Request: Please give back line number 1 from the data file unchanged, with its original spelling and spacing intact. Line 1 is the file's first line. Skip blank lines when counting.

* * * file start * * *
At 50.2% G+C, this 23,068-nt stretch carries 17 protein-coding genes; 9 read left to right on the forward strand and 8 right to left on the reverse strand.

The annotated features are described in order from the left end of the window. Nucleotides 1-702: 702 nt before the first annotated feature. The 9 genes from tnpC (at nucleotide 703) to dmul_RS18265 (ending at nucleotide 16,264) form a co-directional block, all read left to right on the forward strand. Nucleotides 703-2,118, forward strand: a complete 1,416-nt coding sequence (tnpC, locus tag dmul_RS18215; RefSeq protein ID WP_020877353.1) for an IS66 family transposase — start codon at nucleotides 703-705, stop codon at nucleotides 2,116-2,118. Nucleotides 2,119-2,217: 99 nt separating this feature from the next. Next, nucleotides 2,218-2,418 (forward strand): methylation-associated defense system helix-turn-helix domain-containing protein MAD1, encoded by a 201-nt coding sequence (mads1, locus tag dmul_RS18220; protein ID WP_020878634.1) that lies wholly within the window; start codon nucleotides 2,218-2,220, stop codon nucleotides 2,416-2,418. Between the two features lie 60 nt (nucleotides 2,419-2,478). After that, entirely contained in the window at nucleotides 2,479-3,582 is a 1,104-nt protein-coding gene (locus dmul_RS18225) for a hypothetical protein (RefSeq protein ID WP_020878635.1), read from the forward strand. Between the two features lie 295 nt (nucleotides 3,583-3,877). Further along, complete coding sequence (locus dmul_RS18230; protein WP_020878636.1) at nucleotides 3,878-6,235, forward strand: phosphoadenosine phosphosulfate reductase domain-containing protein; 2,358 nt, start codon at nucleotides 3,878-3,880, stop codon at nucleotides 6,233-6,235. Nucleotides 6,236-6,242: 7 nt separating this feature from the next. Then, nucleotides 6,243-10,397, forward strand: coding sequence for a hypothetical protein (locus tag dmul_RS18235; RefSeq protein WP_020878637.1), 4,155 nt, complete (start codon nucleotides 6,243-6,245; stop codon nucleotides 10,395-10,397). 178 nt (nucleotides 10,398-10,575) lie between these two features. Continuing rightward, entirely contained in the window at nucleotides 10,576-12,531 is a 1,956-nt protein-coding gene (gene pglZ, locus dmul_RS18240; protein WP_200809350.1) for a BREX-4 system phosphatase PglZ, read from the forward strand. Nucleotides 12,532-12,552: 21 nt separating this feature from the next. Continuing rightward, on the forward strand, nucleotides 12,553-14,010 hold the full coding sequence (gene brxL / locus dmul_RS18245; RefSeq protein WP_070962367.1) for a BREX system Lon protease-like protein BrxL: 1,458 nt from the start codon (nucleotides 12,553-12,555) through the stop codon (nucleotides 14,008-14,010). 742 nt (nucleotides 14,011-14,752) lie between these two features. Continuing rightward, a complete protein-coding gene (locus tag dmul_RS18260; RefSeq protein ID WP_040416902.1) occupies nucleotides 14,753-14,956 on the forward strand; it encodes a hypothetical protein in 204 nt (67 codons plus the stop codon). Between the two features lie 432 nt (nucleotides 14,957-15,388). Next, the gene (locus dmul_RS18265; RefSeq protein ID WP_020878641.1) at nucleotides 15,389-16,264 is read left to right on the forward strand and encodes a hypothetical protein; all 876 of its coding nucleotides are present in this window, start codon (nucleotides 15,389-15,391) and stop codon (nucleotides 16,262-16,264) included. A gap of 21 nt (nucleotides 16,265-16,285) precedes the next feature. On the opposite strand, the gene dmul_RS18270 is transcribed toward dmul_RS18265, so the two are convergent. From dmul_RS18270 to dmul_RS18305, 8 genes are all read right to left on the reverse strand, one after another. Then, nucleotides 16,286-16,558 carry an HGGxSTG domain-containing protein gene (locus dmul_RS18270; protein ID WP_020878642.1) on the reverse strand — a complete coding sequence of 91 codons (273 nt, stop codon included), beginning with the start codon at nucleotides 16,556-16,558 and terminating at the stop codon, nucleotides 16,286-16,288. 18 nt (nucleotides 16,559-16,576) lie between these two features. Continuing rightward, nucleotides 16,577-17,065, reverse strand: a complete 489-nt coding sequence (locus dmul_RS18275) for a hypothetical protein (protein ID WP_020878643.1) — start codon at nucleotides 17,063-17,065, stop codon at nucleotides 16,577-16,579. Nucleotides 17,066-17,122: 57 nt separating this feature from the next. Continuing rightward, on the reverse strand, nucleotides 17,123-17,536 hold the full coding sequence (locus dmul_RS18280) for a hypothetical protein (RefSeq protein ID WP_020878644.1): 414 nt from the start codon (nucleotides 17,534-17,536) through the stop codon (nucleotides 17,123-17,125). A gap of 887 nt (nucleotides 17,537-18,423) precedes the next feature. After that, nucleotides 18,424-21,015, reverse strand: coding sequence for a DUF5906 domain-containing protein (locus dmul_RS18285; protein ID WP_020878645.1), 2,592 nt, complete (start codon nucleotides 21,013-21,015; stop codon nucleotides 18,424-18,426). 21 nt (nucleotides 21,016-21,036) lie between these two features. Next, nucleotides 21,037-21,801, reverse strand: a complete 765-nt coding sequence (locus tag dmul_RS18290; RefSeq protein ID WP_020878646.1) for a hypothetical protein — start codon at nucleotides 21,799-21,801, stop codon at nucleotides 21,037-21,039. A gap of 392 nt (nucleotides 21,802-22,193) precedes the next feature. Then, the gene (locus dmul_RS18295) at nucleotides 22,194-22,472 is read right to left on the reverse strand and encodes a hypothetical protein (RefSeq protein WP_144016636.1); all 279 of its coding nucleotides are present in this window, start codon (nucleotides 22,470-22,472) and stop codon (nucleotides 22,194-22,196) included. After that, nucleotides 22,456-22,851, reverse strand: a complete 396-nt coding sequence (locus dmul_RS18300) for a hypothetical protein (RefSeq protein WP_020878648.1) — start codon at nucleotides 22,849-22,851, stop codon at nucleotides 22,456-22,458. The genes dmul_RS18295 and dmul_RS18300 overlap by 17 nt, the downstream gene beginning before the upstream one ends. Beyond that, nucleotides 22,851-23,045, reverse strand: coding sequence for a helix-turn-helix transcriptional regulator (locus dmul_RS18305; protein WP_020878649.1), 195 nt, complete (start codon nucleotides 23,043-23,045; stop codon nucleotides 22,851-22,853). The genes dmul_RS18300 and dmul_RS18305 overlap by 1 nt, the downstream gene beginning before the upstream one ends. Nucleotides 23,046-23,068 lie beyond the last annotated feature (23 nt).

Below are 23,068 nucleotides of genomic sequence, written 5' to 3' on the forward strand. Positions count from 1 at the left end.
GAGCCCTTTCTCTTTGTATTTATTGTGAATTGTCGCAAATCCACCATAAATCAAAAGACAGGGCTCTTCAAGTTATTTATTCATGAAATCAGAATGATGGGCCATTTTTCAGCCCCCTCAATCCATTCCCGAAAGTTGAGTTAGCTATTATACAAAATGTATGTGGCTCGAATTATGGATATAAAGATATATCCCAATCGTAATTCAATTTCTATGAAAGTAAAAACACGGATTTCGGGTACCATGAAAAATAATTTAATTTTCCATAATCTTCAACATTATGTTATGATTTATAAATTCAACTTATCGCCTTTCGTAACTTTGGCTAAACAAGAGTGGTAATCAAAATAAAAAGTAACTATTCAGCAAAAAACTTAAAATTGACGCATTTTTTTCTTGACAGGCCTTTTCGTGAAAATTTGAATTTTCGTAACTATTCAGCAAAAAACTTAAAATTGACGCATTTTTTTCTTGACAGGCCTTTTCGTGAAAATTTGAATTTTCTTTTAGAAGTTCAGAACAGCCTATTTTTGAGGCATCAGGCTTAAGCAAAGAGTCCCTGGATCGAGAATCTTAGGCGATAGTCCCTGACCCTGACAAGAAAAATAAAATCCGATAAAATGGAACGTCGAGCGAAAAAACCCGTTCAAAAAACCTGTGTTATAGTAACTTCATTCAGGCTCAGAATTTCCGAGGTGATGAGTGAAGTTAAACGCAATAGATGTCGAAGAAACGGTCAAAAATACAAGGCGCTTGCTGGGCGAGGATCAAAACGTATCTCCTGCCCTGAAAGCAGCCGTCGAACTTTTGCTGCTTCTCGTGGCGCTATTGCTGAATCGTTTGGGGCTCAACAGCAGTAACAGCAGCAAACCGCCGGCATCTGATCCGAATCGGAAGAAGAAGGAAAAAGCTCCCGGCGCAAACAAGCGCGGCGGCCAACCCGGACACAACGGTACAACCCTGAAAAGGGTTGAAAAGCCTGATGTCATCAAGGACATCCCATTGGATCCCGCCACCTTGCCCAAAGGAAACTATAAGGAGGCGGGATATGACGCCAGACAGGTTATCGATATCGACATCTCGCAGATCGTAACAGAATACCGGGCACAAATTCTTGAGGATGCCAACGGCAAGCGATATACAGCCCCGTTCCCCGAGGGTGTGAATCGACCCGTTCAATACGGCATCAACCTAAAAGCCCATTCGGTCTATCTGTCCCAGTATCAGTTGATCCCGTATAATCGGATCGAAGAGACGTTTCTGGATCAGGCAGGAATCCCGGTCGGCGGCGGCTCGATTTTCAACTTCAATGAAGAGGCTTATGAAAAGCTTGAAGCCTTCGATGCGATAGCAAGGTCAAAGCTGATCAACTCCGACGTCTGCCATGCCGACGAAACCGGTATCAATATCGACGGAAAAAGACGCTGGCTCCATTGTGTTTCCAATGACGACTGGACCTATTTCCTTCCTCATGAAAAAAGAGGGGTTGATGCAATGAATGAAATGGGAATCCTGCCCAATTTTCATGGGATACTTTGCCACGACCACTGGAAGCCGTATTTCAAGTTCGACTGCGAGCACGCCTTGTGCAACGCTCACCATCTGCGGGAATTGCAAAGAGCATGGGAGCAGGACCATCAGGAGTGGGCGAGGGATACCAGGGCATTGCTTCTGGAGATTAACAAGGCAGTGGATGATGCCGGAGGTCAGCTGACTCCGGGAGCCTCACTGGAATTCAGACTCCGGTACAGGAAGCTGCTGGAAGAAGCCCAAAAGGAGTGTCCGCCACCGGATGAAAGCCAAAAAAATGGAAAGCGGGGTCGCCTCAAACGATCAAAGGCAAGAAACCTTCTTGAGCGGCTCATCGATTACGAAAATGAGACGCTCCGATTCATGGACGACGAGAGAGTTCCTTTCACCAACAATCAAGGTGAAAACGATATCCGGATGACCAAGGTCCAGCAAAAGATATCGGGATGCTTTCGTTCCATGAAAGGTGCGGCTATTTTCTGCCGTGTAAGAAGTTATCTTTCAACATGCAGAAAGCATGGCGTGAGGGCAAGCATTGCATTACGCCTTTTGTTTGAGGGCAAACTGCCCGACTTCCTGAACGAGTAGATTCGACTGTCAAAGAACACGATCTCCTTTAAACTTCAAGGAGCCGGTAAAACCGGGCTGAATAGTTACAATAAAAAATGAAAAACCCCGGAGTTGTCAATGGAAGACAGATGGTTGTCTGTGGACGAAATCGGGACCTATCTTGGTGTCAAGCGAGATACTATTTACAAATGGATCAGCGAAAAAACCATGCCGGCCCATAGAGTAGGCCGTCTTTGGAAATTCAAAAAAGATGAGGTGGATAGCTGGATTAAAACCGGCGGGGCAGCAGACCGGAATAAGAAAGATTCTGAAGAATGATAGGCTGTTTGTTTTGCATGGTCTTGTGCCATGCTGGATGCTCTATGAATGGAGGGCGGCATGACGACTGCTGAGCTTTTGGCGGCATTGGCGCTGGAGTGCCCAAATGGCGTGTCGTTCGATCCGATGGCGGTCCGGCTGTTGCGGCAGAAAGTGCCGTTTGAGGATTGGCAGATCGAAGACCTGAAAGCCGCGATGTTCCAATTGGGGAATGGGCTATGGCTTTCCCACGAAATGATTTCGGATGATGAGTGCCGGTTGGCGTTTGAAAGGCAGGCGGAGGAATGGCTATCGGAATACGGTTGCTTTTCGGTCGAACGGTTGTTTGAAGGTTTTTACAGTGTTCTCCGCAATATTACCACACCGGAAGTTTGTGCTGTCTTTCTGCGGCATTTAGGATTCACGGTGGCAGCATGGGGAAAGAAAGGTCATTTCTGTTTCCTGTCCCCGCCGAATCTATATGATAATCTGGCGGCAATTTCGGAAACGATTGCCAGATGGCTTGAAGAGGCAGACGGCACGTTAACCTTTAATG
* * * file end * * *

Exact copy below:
At 50.2% G+C, this 23,068-nt stretch carries 17 protein-coding genes; 9 read left to right on the forward strand and 8 right to left on the reverse strand.